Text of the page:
Sunday, September 21, 2008


Today I looked up apartments in Boston and spent a little while browsing the travel section of Barnes and Nobles, but while I dream, the reality is that I am still in Virginia.

Today by accident I ended up enjoying it a bit. I spent a night at a friend's new pad on the beach. It's fun to get a glimpse into how rich people live. The condo was, of course, nautical themed. Why do beach-house owners feel the need to cover their places in beach paraphernalia and stock the cabinets with fish plates? I can look out the window and get nautical. Your fat-lady in a bathing-suit sculpture doesn't make me feel vacationy.

To make it home I got dropped off at the nearest bus stop and waited.

And waited.

And waited.

When I finally called, the friendly Hampton Roads Transit guy told me that I could catch the bus Sunday at the Amphibious Base. (No, this isn't a Bond set, it's a naval base.) I walked. No bus stop there.

So I walked some more.

And some more.

Until finally, I thought I'd just walk the whole way home. The day was a rare beautiful, warm one. I spent my time noticing the small things along the way. Beautiful marshland, that isn't visible unless you're stopped, standing on the bridge. Medians recently mown with huge mushrooms sprouted in a perfect circles. Pine trees and hundreds of pine cones. The Ferry Plantation House. It also gave me a view of the horrible strip malls we've paved over everything with and the big cars we speed by in not noticing anything.

In all the walk was good and I'm surprised I made it so easily. Looking at a map, the ground that I covered seems huge and my housemates were astounded by my feat (and my smell since it had gotten pretty warm and I walked fast).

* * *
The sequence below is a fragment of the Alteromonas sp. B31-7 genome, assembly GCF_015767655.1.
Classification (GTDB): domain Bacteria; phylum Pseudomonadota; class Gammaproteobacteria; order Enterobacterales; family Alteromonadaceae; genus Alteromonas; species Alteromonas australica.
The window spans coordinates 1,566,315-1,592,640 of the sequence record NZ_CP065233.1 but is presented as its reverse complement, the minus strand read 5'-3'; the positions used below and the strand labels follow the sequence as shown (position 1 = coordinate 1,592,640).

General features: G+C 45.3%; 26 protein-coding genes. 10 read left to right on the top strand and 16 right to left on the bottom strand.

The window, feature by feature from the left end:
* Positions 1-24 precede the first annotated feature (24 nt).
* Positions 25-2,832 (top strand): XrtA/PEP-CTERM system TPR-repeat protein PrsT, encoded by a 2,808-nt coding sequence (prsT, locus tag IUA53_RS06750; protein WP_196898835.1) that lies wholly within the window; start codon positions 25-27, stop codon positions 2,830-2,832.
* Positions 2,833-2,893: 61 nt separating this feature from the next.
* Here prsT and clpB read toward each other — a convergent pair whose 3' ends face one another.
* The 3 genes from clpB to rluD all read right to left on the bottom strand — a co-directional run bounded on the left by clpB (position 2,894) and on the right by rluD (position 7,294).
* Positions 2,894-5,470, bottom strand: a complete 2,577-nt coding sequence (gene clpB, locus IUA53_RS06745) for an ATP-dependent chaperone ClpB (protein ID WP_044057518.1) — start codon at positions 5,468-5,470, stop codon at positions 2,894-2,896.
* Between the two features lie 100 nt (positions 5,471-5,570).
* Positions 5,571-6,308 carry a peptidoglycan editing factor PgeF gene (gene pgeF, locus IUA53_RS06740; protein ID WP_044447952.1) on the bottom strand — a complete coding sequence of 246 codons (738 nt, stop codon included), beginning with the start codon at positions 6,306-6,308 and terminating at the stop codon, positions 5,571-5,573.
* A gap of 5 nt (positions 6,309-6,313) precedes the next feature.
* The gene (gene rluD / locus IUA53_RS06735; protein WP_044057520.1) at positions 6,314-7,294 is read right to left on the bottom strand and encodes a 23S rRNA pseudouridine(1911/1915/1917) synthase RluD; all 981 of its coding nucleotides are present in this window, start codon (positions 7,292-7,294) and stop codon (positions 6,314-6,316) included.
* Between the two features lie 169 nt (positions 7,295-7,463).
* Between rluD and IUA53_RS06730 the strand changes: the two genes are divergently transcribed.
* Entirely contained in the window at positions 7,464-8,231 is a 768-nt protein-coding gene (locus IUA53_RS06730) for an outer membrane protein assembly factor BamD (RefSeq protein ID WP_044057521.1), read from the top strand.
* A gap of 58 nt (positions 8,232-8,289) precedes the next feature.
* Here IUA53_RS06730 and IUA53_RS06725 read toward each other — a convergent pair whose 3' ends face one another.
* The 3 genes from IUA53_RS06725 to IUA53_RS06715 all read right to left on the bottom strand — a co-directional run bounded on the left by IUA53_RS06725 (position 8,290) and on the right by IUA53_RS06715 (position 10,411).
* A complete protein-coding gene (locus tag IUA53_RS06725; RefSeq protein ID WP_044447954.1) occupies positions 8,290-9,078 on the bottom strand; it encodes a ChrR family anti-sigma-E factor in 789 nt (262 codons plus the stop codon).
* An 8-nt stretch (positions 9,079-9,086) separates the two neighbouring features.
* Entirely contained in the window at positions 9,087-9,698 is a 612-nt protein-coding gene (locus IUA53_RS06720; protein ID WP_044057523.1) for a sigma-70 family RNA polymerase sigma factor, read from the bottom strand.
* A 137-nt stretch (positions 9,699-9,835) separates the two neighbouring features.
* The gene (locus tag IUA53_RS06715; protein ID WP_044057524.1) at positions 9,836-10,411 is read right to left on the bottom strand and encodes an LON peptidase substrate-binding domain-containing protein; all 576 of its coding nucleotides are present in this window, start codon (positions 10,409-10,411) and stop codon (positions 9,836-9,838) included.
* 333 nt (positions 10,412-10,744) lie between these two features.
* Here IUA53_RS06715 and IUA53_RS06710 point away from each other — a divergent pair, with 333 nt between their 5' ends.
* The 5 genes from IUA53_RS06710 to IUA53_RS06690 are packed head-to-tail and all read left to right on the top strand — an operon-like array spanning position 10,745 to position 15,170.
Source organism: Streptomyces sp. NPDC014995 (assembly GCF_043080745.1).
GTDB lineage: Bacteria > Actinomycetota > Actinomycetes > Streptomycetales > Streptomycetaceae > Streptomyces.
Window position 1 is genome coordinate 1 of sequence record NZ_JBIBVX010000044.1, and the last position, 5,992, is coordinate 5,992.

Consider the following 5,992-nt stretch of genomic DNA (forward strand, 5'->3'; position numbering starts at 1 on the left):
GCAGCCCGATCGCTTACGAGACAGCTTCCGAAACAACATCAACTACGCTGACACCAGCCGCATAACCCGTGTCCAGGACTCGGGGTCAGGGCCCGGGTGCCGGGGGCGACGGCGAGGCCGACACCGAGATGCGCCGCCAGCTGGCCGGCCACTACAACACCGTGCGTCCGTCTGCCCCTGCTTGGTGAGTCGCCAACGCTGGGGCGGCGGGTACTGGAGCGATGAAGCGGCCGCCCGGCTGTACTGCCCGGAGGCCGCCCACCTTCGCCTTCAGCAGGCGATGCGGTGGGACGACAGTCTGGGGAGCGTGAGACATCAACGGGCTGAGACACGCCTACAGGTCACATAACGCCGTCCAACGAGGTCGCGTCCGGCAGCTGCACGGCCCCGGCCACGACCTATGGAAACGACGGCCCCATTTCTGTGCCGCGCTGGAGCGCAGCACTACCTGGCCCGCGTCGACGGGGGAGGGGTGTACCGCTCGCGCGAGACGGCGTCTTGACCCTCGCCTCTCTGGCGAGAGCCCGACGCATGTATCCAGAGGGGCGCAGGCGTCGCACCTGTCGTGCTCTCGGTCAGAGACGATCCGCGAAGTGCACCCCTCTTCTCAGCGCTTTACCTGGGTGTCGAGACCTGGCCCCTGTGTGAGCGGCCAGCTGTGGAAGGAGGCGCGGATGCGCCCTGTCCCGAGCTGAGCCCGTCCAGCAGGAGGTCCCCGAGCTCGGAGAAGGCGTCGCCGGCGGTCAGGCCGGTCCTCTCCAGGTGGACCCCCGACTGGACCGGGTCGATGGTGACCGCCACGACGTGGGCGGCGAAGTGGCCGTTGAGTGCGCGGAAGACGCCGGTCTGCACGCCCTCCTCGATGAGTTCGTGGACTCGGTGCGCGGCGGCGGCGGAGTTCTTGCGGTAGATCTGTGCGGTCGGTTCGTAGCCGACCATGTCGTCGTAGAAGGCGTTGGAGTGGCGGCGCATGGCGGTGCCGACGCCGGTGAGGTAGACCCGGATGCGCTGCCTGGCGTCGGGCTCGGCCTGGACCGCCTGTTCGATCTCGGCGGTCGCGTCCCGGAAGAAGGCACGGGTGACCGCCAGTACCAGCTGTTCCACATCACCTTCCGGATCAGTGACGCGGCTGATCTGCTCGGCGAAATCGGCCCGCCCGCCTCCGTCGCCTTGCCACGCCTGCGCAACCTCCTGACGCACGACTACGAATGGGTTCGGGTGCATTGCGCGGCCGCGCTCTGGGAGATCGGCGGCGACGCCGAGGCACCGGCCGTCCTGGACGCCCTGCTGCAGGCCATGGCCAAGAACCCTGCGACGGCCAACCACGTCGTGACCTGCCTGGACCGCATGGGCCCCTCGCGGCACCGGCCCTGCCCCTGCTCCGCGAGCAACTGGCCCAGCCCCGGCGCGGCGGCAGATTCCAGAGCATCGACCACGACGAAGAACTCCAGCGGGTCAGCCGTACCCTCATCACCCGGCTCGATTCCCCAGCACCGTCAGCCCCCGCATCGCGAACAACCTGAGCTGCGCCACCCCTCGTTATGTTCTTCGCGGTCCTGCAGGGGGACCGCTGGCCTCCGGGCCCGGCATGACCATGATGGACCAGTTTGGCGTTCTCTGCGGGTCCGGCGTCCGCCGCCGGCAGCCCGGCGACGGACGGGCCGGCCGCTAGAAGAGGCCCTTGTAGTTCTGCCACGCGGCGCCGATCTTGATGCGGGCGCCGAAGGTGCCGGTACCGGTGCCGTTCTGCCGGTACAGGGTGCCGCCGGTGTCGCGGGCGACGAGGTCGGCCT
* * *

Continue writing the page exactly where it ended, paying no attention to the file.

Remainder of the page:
I'm excited to make walking my new hobby. I find it's been my therapy in the past 2 months here. When I was first having my doubts I walked 10 miles on the beach. I had started off the day still depressed by the ugliness of my new city. Virginia Beach, the touristy area at least, is paved right up to the sand. The buildings lack any character, but are just giant cement boxes. The people are fat, ignorant and loud. The restaurant selection consists of all-you-can-eat pancake houses (to make you more fat) or sleazy bars (to make you more ignorant and loud). After having lived near the beaches of Santa Monica, Barcelonetta, and Miami, it just didn't compare.

But walk north, up past 30th and the dunes start--beautiful dunes with walkways tunneled in by overgrown trees and vines. The crowds thin out and the houses lining the shore are old and stately. Go past the 80's and you'll find quiet tide pools, big rocks and no people. At one point I saw a school of dolphins. I stripped down and dove into the water swimming out a few yards. They didn't get more than 10 feet away, but they circled me. After the 8 hours of alternatively sunbathing, swimming and walking I was calmed down and no longer felt a sadness for this place.

Walks are also good for thinking through things. Like why am I here? Where will I go next? What's more important--place? people? purpose? Questions I'm dealing with right now that I still can't quite figure out the definite answer to.

The good/bad thing is that I didn't see one bus pass me the whole time I walked home today. So much for the public transit system.

My route:

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